Academic authors in the twenty-first century have become used to submitting an ‘abstract’ of their paper alongside the full text – but abstracts were originally something written by another person.
The practice of ‘abstracts’ arose from a recognition of the value of providing short summaries of a paper, for the benefit of those people who were not able to access the full original. For instance, in the late 18th century, the Royal Society used the term ‘abstract’ to describe the summary of a paper that was written into the minute-books by the secretary after a paper had been read out loud at a meeting. Continue reading “Where did the practice of ‘abstracts’ come from?”
In the eighteenth and nineteenth centuries the weekly meetings of the Royal Society were important sites for the communication of scientific knowledge. The papers presented at the meeting were almost all published in the Society’s Transactions, and from the 1850s they were at least all printed as abstracts in the Proceedings of the Society. The interplay between the meetings and publication was important as the meetings were the first public presentation of a paper, which might not appear in print for several months. Thus, those attending the meeting were aware of the results of new experiments or hear first about a new species before any formal publication. Scientific weeklies and newspapers might have communicated in short what was presented at the Society’s meeting, providing a condensed version of a paper read. The actual published paper in Transactions was thus potentially preceded by considerable interest and discussion. Despite the fact that there was increasing pressure to reform the meetings due to competition from other modes of scientific print, Society meetings retained their primacy throughout this period. This changed in 1892 when the Society’s Standing Orders stated that even if a paper’s title was read only, a paper could be considered for publication. Of the communication that would be read there was now to be a distinction between papers which ‘the author is prepared to illustrate by experiments, diagrams &c., or which is likely to give rise to discussion’. This marked a shift since it meant that a proportion of the papers accepted for publication would be read at a meeting, rather than a proportion of the papers read at the meeting being published, as was the previous practice. This was an important moment, representing a tacit acknowledgement of the subordination of meetings and the primacy of print publication.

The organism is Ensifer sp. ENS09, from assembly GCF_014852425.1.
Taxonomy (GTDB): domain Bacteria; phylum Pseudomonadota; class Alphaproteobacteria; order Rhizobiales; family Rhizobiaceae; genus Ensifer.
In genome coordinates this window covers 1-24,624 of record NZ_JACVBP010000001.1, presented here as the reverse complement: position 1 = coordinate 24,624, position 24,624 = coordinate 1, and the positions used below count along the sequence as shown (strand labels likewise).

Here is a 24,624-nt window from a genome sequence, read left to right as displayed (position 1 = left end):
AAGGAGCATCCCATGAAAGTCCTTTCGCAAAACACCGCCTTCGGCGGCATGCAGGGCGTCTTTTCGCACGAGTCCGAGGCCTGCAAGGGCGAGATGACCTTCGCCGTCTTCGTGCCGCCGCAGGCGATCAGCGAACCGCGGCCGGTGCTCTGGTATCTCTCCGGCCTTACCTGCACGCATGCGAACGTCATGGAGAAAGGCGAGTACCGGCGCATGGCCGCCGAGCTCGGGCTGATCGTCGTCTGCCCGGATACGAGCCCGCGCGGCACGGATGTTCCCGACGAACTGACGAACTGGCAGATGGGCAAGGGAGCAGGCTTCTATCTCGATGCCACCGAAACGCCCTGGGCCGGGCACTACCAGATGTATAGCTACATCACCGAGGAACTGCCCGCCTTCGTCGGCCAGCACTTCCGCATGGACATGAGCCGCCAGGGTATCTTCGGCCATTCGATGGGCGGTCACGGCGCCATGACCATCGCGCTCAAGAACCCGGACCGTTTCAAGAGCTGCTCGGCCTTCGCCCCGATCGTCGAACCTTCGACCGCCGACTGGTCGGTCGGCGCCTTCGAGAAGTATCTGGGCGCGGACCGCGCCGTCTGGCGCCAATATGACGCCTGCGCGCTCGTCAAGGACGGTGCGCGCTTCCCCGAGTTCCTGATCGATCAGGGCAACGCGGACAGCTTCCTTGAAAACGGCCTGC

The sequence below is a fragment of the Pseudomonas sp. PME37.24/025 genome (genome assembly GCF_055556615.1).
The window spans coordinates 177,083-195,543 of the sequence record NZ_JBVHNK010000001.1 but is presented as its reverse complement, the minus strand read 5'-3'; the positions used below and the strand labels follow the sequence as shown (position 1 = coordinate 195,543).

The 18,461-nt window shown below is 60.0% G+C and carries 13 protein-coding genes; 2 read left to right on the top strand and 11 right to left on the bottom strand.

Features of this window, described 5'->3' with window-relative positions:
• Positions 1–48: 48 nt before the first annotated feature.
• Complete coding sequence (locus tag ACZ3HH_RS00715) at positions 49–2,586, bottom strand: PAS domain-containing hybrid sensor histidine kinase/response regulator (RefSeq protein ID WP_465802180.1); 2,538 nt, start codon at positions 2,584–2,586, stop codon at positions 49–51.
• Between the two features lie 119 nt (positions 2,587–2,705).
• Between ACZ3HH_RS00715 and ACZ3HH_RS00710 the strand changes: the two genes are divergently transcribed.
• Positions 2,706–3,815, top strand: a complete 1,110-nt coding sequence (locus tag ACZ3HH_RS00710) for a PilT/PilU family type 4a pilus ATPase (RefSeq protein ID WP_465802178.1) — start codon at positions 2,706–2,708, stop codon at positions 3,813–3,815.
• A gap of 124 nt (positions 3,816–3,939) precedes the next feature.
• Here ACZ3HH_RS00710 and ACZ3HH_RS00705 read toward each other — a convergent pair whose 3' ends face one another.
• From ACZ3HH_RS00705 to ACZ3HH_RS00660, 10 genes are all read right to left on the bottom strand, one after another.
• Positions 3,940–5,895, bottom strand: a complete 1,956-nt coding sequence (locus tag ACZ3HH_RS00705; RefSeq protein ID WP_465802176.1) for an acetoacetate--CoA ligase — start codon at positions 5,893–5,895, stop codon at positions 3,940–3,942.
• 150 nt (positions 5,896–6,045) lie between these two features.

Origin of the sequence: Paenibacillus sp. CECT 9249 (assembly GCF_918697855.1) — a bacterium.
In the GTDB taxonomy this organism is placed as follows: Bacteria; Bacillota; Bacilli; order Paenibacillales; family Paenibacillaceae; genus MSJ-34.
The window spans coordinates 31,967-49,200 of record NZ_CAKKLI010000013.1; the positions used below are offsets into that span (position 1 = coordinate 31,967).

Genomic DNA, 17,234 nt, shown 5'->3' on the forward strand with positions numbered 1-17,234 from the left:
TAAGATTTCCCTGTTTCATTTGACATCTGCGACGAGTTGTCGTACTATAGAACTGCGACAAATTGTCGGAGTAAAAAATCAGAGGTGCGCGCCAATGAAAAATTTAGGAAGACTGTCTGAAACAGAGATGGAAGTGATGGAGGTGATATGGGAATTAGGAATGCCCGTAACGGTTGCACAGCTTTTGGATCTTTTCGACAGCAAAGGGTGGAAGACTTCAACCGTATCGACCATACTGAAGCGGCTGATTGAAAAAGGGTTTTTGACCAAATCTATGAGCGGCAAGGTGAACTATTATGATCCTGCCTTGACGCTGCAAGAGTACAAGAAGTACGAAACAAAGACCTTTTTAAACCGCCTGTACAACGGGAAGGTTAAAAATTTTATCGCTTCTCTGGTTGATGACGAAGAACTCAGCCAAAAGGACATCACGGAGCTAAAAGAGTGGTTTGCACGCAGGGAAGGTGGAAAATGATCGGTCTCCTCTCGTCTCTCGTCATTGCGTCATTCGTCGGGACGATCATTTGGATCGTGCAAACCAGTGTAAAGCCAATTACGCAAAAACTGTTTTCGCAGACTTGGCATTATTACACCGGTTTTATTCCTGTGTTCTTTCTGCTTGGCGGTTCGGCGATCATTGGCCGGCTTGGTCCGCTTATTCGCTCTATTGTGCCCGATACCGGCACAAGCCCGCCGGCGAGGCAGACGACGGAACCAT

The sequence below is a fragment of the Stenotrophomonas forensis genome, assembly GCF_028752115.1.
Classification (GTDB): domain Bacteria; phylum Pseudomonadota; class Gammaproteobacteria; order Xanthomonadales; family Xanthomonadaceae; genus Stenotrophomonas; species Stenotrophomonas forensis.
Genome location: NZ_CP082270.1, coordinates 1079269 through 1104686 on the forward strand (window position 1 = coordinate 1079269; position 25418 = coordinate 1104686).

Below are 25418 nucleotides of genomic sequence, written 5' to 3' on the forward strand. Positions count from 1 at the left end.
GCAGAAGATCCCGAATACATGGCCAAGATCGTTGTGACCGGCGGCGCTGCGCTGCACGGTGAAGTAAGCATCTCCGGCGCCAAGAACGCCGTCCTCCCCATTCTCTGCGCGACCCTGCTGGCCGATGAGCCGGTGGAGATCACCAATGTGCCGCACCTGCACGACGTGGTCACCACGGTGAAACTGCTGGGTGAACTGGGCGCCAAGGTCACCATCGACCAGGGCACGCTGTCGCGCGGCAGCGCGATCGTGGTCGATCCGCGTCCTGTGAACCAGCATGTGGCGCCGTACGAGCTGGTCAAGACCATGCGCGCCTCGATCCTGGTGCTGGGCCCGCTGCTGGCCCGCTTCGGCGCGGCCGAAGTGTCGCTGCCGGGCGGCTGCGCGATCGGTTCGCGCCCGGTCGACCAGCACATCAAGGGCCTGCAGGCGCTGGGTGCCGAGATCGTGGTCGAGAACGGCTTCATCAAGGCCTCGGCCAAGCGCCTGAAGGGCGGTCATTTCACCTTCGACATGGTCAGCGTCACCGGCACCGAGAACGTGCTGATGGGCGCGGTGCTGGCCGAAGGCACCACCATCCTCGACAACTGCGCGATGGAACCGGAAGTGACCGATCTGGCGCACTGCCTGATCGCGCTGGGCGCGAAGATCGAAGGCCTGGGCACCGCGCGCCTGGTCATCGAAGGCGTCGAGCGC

Source: Council Meeting Papaers/6: 18 February 1892, p. 398-400, Royal Society Archives, London.